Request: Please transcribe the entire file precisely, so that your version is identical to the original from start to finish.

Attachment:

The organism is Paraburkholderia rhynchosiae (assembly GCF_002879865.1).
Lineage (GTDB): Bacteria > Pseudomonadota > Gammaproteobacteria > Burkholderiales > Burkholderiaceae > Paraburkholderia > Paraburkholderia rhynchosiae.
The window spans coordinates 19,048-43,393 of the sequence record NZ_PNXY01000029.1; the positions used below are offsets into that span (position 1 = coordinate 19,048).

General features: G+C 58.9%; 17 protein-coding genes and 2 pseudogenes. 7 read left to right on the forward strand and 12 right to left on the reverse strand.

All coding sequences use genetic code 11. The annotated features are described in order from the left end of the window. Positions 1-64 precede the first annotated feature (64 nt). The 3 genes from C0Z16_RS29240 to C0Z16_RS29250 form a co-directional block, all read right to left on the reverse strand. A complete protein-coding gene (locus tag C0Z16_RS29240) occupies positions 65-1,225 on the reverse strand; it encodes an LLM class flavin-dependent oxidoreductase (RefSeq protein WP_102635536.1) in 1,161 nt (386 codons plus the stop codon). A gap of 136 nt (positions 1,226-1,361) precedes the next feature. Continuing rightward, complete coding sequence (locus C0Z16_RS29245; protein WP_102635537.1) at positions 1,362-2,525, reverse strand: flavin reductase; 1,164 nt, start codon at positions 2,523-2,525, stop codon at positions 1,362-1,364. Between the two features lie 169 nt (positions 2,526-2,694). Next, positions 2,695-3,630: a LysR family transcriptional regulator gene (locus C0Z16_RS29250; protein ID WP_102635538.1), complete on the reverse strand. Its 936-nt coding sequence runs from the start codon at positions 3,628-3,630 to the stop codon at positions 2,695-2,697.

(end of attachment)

The organism is Paraburkholderia rhynchosiae (assembly GCF_002879865.1).
Lineage (GTDB): Bacteria > Pseudomonadota > Gammaproteobacteria > Burkholderiales > Burkholderiaceae > Paraburkholderia > Paraburkholderia rhynchosiae.
The window spans coordinates 19,048-43,393 of the sequence record NZ_PNXY01000029.1; the positions used below are offsets into that span (position 1 = coordinate 19,048).

General features: G+C 58.9%; 17 protein-coding genes and 2 pseudogenes. 7 read left to right on the forward strand and 12 right to left on the reverse strand.

All coding sequences use genetic code 11. The annotated features are described in order from the left end of the window. Positions 1-64 precede the first annotated feature (64 nt). The 3 genes from C0Z16_RS29240 to C0Z16_RS29250 form a co-directional block, all read right to left on the reverse strand. A complete protein-coding gene (locus tag C0Z16_RS29240) occupies positions 65-1,225 on the reverse strand; it encodes an LLM class flavin-dependent oxidoreductase (RefSeq protein WP_102635536.1) in 1,161 nt (386 codons plus the stop codon). A gap of 136 nt (positions 1,226-1,361) precedes the next feature. Continuing rightward, complete coding sequence (locus C0Z16_RS29245; protein WP_102635537.1) at positions 1,362-2,525, reverse strand: flavin reductase; 1,164 nt, start codon at positions 2,523-2,525, stop codon at positions 1,362-1,364. Between the two features lie 169 nt (positions 2,526-2,694). Next, positions 2,695-3,630: a LysR family transcriptional regulator gene (locus C0Z16_RS29250; protein ID WP_102635538.1), complete on the reverse strand. Its 936-nt coding sequence runs from the start codon at positions 3,628-3,630 to the stop codon at positions 2,695-2,697.